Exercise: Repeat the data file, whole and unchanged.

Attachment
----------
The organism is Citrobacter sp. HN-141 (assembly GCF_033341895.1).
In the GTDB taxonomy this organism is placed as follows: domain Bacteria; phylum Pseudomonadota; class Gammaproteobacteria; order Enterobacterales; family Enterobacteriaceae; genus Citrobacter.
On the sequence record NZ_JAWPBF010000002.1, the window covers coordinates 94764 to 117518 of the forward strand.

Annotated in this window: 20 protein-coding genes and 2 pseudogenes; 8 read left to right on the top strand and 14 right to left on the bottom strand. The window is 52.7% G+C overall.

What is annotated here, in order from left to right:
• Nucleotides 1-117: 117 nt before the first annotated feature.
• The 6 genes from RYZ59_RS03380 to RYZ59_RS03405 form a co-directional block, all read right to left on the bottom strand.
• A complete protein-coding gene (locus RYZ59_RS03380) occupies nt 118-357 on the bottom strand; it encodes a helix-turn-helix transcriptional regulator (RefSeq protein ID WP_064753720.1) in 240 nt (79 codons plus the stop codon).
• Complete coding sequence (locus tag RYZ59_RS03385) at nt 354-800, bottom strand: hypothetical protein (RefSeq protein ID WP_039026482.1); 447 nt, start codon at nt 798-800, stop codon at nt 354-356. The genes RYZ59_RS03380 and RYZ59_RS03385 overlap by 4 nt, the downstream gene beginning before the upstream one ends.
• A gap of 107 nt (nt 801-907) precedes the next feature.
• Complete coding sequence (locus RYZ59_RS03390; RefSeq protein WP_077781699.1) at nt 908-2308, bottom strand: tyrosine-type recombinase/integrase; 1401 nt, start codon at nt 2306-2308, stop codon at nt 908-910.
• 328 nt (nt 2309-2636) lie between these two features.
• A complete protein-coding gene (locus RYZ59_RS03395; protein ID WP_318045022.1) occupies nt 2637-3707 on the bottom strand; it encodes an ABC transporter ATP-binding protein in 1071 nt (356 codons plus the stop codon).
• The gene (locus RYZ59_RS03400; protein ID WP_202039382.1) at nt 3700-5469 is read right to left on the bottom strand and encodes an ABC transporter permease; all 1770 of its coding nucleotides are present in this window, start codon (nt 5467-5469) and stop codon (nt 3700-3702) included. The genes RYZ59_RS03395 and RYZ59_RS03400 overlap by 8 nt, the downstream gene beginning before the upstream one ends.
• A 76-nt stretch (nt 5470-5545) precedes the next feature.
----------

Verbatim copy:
The organism is Citrobacter sp. HN-141 (assembly GCF_033341895.1).
In the GTDB taxonomy this organism is placed as follows: domain Bacteria; phylum Pseudomonadota; class Gammaproteobacteria; order Enterobacterales; family Enterobacteriaceae; genus Citrobacter.
On the sequence record NZ_JAWPBF010000002.1, the window covers coordinates 94764 to 117518 of the forward strand.

Annotated in this window: 20 protein-coding genes and 2 pseudogenes; 8 read left to right on the top strand and 14 right to left on the bottom strand. The window is 52.7% G+C overall.

What is annotated here, in order from left to right:
• Nucleotides 1-117: 117 nt before the first annotated feature.
• The 6 genes from RYZ59_RS03380 to RYZ59_RS03405 form a co-directional block, all read right to left on the bottom strand.
• A complete protein-coding gene (locus RYZ59_RS03380) occupies nt 118-357 on the bottom strand; it encodes a helix-turn-helix transcriptional regulator (RefSeq protein ID WP_064753720.1) in 240 nt (79 codons plus the stop codon).
• Complete coding sequence (locus tag RYZ59_RS03385) at nt 354-800, bottom strand: hypothetical protein (RefSeq protein ID WP_039026482.1); 447 nt, start codon at nt 798-800, stop codon at nt 354-356. The genes RYZ59_RS03380 and RYZ59_RS03385 overlap by 4 nt, the downstream gene beginning before the upstream one ends.
• A gap of 107 nt (nt 801-907) precedes the next feature.
• Complete coding sequence (locus RYZ59_RS03390; RefSeq protein WP_077781699.1) at nt 908-2308, bottom strand: tyrosine-type recombinase/integrase; 1401 nt, start codon at nt 2306-2308, stop codon at nt 908-910.
• 328 nt (nt 2309-2636) lie between these two features.
• A complete protein-coding gene (locus RYZ59_RS03395; protein ID WP_318045022.1) occupies nt 2637-3707 on the bottom strand; it encodes an ABC transporter ATP-binding protein in 1071 nt (356 codons plus the stop codon).
• The gene (locus RYZ59_RS03400; protein ID WP_202039382.1) at nt 3700-5469 is read right to left on the bottom strand and encodes an ABC transporter permease; all 1770 of its coding nucleotides are present in this window, start codon (nt 5467-5469) and stop codon (nt 3700-3702) included. The genes RYZ59_RS03395 and RYZ59_RS03400 overlap by 8 nt, the downstream gene beginning before the upstream one ends.
• A 76-nt stretch (nt 5470-5545) precedes the next feature.